What do Pentecostal women ministers want? Opportunities to lead, two Church of God scholars say.
Women in Pentecostal ministry overwhelmingly believe that they should be able to serve at all levels of church leadership, said James Bowers and Kim Alexander, two Church of God scholars.
“And they don’t just believe it; they feel qualified and capable of doing so,” Alexander said.
Although women in Pentecostal denominations have long been preachers, missionaries and even pastors, they generally have not been allowed to serve in denominational leadership positions. In 2012, Bowers and Alexander surveyed women in Pentecostal ministry and found that they want such leadership opportunities and believe they get little support in their current ministries.
“These women have a very definite, passionate sense of call,” Bowers said. “They said, ‘I know I’m called of God,’ and they struggle through the barriers to be faithful to that call.”
Bowers is vice president for institutional development at William Seymour College and a former professor at the Pentecostal Theological Seminary, and Alexander is associate professor of the history of Christianity at Regent University.
They reported their findings last summer in the book “What Women Want: Pentecostal Women Ministers Speak for Themselves.”
Bowers and Alexander spoke with Faith & Leadership recently about their study and women in Pentecostal ministry. The following is an edited transcript.
Q: Give us an overview of the history of Pentecostal women in ministry.
Alexander: As a rule, preaching has not been an issue, and neither has women being missionaries or evangelists or even pastors. Overall, about 3 or 4 percent of our congregations have women pastors.
The issue has been whether women should be in leadership at the bishop level.
Bowers: When you move into the area of oversight leadership, that’s where the difficulties lie.
It is rare for a woman to be at the upper level of executive leadership, even in Pentecostal denominations that have started to move in that direction.
Also, the General Council for our denomination, Church of God (Cleveland, Tenn.), which makes decisions on all matters of polity, faith and practice, is all-male. So women are basically locked out of the decision-making process at that level.
Q: How did your study come about? What were you trying to find out?
Alexander: In 2010, the General Assembly, which is like our general conference, voted down a proposal to give women full leadership status. The votes were generally 60/40, so a significant number of male ministers were willing to give women that kind of leadership.
In 2011, at a meeting of the Society for Pentecostal Studies in Memphis, two Church of God scholars called for a special meeting to discuss what we could do. And at that meeting, Estrelda Alexander, a theologian, asked, “Has anyone asked women what they want?”
The group decided that was important to find out. The discussions have always been at the level of the ordained bishops; it’s essentially been men making decisions about what women should have, and women can’t even express their concern, much less their desire.
The group decided we needed a survey, a study.
Bowers: I had done some empirical research on Church of God ministers for the U.S. Congregational Life research project and the Pulpit & Pew project.
So the group asked if I would explore this with our denominational leadership. I was planning to go on sabbatical at Duke the following summer, and their request morphed into a research project for me during my sabbatical, which I did with Dr. Alexander and Dr. Estrelda Alexander and others.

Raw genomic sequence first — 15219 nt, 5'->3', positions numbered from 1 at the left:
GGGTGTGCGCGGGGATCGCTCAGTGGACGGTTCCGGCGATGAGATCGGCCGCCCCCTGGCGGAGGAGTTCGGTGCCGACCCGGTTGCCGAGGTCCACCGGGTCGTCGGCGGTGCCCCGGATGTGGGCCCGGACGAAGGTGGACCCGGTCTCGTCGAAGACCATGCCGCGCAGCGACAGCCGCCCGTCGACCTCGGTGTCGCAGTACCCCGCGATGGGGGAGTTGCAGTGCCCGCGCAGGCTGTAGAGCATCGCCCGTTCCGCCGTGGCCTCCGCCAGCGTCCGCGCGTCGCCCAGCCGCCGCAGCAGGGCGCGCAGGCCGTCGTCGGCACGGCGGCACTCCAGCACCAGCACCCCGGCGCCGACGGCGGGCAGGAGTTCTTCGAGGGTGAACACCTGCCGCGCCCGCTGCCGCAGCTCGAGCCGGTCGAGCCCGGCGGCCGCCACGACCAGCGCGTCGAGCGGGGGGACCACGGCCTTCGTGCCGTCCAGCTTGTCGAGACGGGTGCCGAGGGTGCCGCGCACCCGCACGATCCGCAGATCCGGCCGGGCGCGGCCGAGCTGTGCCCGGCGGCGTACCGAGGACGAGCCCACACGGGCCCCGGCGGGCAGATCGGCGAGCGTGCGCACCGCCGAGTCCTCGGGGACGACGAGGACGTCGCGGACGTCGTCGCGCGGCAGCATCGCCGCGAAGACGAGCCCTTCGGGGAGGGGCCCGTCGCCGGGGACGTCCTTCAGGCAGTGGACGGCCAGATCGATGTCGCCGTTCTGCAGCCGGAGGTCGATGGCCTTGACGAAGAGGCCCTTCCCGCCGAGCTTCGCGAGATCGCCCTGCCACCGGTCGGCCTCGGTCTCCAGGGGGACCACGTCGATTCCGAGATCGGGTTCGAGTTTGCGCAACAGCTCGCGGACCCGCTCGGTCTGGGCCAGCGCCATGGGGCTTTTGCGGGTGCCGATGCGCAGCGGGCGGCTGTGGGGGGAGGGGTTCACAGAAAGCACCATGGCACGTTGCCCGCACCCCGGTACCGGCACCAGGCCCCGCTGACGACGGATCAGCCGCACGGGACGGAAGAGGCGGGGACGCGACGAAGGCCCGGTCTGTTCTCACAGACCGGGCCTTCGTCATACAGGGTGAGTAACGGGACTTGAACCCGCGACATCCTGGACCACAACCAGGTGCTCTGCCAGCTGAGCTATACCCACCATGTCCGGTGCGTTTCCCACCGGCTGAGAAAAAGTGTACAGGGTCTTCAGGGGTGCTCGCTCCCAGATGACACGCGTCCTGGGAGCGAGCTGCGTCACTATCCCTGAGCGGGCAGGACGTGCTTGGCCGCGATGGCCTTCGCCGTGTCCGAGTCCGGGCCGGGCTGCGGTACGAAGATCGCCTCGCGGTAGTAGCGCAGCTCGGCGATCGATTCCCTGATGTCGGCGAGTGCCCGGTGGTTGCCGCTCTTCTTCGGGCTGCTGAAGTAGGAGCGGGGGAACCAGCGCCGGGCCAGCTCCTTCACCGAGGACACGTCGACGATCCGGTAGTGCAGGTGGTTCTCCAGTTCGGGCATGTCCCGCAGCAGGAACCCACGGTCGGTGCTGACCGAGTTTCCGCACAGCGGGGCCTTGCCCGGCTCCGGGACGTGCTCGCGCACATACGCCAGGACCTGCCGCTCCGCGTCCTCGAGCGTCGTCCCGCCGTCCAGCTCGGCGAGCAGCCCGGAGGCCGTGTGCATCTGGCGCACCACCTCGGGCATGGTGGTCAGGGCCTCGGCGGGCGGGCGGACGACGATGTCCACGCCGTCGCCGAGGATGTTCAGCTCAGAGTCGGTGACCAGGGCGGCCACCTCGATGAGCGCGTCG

Alexander: We wanted, first, to hear what women wanted. Do they really want to serve at this level? But we also wanted to know about their experience as women ministers, pastors, church planters, etc. We wanted to know about their call.
Bowers: We got email addresses for 2,400 of the 3,100 women credentialed ministers in the U.S. and invited them to participate. Almost 24 percent filled out the survey, which is a whopping sample.
As soon as it went out, my inbox was inundated with emails from women pouring out their stories — stories of frustration, pain and struggle in ministry.
A few asked why was I stirring up trouble. But the overwhelming response was one of gratitude. It was like we’d opened the floodgate.
It was like, “Thank you for, finally, someone asking us what we think.” It just blew me away.
Alexander: They were difficult to read. We cried over some of them.
Bowers: And that led us to modify the research design. In addition to about 45 survey questions on various issues, we had 10 or 12 open-ended questions, inviting them to tell their stories.
In the book, we interwove those stories with the empirical data. This is about more than facts and figures. This is about real-life stories of women who have been endeavoring to be faithful to their call.
We also sent a similar survey to 1,000 randomly selected ordained bishops, because we wanted to compare the women’s perspective with that of the men who are making decisions about their lives and ministries.
But we have to take those findings with caution, because we had only about a 16 percent response.
When all the data shook out, however, their views were pretty much in line with what we’ve seen reflected in denominational decisions on these issues.
Q: What are the most important findings?
Alexander: One of the first things that we found is that these are not politically liberal women with an agenda — which is the rhetoric that is often used to try to persuade people that this would be problematic.
These women are conservative. They’re conservative about family values and all that.
Bowers: One of the questions in this whole discussion is, What is behind the resistance to the full empowerment of women? One of the arguments that’s often made is that if you empower women for leadership, you undermine the family, or that this is a part of a larger secular feminist liberal agenda.
Well, that’s not borne out. They are largely conservative, theologically and politically.
I’m not suggesting they all embrace everything that flies under the banner of traditional family values. But I am saying that they distinguish what it means to be a woman in leadership in the church from what it means to be a woman in the home.
When the men were asked if there are reasons other than some scriptural prohibition for women not holding the role of bishop, they spoke about undermining that God-ordained order for the home and the family. Ironically, the bishops do not see a problem with women holding civic leadership positions.